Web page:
Seminars for College Teachers

Division:
Education Programs

Totals:
$160,169 (approved)
$158,936 (awarded)

Grant period:
10/1/2015 – 12/31/2016


RA-50132-14

Newberry Library (Chicago, IL 60610-3380)
Daniel Greene (Project Director: August 2013 to March 2014)
Diane Dillon (Project Director: March 2014 to October 2015)
Donald Bradford Hunt (Project Director: October 2015 to December 2019)
Long-Term Research Fellowships at the Newberry Library

24 months of fellowship stipend support per year for three years and a contribution to defray costs associated with the selection of fellows.

The Newberry Library requests funding for three years (36 months per year) of fellowship support to continue a highly successful program of residential humanities fellowships at the Newberry Library. Over many decades this program has generated a rich harvest of humanities scholarship while also serving as a catalyst for creating a dynamic intellectual community within this research institution. This proposal details the achievements and impact of the program and outlines the Library's procedures for publicizing the program, selecting the fellows, and fostering their scholarly activities.

[Grant products]

Project fields:
Interdisciplinary Studies, General

Program:
Fellowship Programs at Independent Research Institutions

Division:
Research Programs

Totals:
$323,400 (approved)
$323,395 (awarded)

Grant period:
1/1/2015 – 6/30/2018


EH-50378-13

Newberry Library (Chicago, IL 60610-3380)
James R. Akerman (Project Director: March 2013 to April 2015)
Mapping Nature Across the Americas

A five-week institute for twenty college and university faculty to explore connections between mapping and environmental knowledge in the Americas from the contact period to the twenty-first century.

The Newberry Library's Hermon Dunlap Smith Center for the History of Cartography seeks NEH support for a five-week summer institute for college and university faculty 2014 that traces the interplay between mapping and environmental knowledge across the Americas from the transatlantic encounter into the twenty-first century. The institute, Mapping Nature across the Americas, led by James Akerman and Kathleen Brosnan, will examine in a Pan-American context the complicated, contradictory, and contested ways in which humans mapped and conceived their place in nature through history. The institute will be distinctive in its use of maps as the core texts for this intellectual exploration, and for the ways it will consider how mapping has both captured and transformed human conceptions of nature over time. It will feature six guest faculty members, specialists in the history of cartography, environmental history, geography, US history, and Latin American history.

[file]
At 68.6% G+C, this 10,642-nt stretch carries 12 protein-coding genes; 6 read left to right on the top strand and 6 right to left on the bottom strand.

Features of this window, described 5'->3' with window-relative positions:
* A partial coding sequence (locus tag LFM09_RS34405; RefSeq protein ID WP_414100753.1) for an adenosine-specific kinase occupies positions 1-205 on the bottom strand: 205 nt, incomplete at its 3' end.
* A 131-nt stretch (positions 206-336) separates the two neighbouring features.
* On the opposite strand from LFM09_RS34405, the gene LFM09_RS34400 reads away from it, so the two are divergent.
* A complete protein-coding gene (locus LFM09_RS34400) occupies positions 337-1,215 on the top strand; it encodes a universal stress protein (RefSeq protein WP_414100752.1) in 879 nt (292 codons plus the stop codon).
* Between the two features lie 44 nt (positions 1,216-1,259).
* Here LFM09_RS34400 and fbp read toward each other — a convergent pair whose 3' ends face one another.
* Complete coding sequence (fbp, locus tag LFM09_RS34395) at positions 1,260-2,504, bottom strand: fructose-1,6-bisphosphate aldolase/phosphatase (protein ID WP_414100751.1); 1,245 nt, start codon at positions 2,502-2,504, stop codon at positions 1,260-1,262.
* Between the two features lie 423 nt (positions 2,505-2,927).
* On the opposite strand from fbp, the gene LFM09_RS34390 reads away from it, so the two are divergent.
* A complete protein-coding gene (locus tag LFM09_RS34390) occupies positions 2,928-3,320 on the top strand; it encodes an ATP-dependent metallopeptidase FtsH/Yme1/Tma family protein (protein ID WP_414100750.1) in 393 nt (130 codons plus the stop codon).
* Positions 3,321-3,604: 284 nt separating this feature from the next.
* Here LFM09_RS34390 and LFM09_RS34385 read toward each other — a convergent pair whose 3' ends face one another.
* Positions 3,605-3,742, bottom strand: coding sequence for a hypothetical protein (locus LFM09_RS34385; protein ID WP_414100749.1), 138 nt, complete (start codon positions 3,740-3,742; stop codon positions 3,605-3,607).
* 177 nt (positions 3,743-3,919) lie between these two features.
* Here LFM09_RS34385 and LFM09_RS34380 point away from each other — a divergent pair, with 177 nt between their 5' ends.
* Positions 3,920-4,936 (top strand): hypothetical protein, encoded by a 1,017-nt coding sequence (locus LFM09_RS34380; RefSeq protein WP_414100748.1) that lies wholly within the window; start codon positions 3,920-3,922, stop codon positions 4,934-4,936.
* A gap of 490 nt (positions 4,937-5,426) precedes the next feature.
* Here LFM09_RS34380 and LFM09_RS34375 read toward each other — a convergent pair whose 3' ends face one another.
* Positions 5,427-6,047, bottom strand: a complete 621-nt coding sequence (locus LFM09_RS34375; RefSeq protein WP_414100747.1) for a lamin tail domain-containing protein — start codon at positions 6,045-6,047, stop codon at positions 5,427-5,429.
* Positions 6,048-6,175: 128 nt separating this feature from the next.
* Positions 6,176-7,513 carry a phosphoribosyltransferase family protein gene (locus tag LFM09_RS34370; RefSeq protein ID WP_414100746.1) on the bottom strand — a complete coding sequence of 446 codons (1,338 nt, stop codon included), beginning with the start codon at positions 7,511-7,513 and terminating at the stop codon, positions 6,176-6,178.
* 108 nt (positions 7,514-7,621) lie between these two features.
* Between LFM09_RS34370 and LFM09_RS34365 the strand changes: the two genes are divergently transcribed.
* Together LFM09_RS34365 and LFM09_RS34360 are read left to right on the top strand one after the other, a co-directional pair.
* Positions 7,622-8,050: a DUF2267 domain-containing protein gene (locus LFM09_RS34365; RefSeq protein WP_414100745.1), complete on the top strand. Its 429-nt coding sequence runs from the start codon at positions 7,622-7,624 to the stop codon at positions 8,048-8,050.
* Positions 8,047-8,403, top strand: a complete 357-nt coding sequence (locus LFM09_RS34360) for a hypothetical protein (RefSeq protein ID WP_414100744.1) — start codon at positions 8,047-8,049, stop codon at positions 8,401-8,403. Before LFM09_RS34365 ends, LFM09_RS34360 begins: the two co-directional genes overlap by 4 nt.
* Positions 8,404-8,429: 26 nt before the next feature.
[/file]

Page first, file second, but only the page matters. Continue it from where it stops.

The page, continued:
Project fields:
Geography

Program:
Institutes for College and University Teachers

Division:
Education Programs

Totals:
$200,190 (approved)
$200,190 (awarded)

Grant period:
10/1/2013 – 12/31/2014


FS-50340-13

Newberry Library (Chicago, IL 60610-3380)
Benjamin Heber Johnson (Project Director: March 2013 to December 2014)
Bridging National Borders in North America

A four-week summer seminar for sixteen college and university faculty, focusing on the history of borderlands in North America.

Proposes a seminar on the history of borderlands in North America, to be held at the Newberry Library from June 2 to June 27, 2014. Borderlands studies have emerged from their conceptual cradle, New Spain's northern frontier, to serve as an analytic concept for illuminating contact zones across the wider North American continent and beyond. The seminar's organizing theme is the process of border-making. We will examine three aspects of this theme: how nation-states claiming exclusive territorial sovereignty re-drew the continent's map; the intersection and sometimes collision of these efforts with other ways of organizing space and people; and the social and political consequences of the enforcement of national territoriality. The seminar's format, readings, and guest scholars have been selected with the goal of bringing together participants with diverse scholarly agendas into a common conversation about these developments.

Project fields:
U.S. History

Program:
Seminars for College Teachers

Division:
Education Programs

Totals:
$140,005 (approved)
$140,005 (awarded)

Grant period:
10/1/2013 – 9/30/2014


ME-50001-12

Newberry Library (Chicago, IL 60610-3380)
Daniel Greene (Project Director: August 2011 to November 2014)
Christopher D. Cantwell (Co Project Director: February 2012 to November 2014)
Out of Many - Religious Pluralism in America: An NEH Bridging Cultures Project

A cooperative agreement for a multi-year professional and curriculum development project for faculty and administrators from five community colleges on religious pluralism in America.